Rishi Sunak is mulling an overhaul of capital gains tax as he explores whether the current system is fit for purpose.
The chancellor has today commissioned a review of CGT in relation to individuals and smaller businesses, asking the Office of Tax Simplification to consider the overall scope of the tax and the rates which apply. It will also look at the reliefs, exemptions and allowances which apply to the gains tax.
Mr Sunak has already slashed entrepreneurs’ relief, limiting the allowance to £1m at his debut Budget in March, but other benefits — such as the principal private residence relief, which means consumers are not taxed on their main home, and the ISA exemption — fall into the scope of this review.
The chancellor was also keen to ascertain the relationship between CGT and other parts of the tax system, in particular how gains are taxed compared to other types of income.
The move comes after Mr Sunak put forward £30bn worth of policies and tax cuts, including a stamp duty holiday and VAT reductions, in his summer statement.
It is likely the chancellor is looking at ways to raise cash in order to balance the books as hundreds of billions of pounds is spent on keeping businesses and households afloat amid the virus crisis.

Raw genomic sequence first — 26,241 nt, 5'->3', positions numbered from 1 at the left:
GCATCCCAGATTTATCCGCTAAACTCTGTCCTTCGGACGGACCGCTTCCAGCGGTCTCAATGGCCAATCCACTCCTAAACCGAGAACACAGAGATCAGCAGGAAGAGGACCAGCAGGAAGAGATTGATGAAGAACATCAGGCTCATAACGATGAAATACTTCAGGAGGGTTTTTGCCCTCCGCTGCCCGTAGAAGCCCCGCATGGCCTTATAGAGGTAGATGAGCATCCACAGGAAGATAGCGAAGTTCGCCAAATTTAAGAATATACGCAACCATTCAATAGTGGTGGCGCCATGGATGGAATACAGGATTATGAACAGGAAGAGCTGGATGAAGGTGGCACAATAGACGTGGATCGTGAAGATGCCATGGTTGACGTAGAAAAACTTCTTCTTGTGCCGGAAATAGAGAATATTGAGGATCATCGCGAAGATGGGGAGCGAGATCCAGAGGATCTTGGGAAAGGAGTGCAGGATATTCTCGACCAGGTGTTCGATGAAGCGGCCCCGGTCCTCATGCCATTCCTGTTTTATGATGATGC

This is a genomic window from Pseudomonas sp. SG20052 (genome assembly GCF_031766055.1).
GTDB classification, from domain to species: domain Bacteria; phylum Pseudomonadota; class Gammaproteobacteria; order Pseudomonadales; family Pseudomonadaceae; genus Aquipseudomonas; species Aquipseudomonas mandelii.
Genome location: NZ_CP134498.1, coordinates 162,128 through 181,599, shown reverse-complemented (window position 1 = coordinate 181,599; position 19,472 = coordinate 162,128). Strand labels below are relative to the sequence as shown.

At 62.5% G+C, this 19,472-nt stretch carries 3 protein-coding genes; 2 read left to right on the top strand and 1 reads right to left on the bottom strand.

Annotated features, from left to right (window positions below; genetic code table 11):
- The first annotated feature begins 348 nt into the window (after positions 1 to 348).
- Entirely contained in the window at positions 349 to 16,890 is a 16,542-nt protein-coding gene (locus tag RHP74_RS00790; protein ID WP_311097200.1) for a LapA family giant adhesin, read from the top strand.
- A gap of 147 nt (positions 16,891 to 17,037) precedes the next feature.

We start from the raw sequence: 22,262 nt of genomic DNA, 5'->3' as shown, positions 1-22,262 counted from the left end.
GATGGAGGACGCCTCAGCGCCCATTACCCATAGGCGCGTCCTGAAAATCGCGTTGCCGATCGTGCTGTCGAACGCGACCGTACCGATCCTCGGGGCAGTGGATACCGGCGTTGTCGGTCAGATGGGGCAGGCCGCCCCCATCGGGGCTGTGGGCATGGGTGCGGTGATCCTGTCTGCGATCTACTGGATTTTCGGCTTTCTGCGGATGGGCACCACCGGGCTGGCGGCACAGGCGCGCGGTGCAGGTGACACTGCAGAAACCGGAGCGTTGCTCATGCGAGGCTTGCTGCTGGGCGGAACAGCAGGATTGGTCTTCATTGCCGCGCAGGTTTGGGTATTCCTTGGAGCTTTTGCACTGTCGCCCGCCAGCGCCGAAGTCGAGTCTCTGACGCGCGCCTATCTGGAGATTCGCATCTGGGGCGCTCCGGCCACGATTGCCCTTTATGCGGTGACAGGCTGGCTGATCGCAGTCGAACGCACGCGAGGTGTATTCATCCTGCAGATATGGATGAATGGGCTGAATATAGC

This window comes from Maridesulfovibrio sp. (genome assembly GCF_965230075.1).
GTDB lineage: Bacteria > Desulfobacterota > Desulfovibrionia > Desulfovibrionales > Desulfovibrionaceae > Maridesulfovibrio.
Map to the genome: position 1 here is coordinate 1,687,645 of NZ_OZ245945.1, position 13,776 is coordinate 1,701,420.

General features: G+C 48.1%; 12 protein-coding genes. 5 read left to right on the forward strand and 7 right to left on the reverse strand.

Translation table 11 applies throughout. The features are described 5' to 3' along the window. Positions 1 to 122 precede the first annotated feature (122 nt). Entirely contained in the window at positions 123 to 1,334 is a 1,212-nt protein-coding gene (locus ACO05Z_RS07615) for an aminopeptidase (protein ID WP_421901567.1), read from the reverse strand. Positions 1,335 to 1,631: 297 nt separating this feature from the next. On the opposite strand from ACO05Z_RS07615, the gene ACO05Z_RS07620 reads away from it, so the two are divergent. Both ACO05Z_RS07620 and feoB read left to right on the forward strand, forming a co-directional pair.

CGT is a modest source of revenue for the exchequer, bringing in just £8.8bn in 2017-18, which the OTS said was equivalent to an average 15 per cent tax rate.
Capital Gains Tax is levied on the profit made when an asset that has increased in value is sold.
Some assets — such as ISAs, UK government gilts, your main home and lottery winnings — are exempt from the tax.
Higher and additional rate taxpayers are charged 28 per cent on property and 20 per cent on other chargeable assets.
The rate charged on basic rate taxpayers, either 10 per cent or 20 per cent for non-property assets and 18 per cent or 28 per cent for property, depends on the size of the gain, the amount of taxable income earned and what type of asset has been sold.
In its call for evidence, the OTS said there had been “several changes to CGT” over the last 10 years and that it “may be helpful to consider the tax again in the current climate”.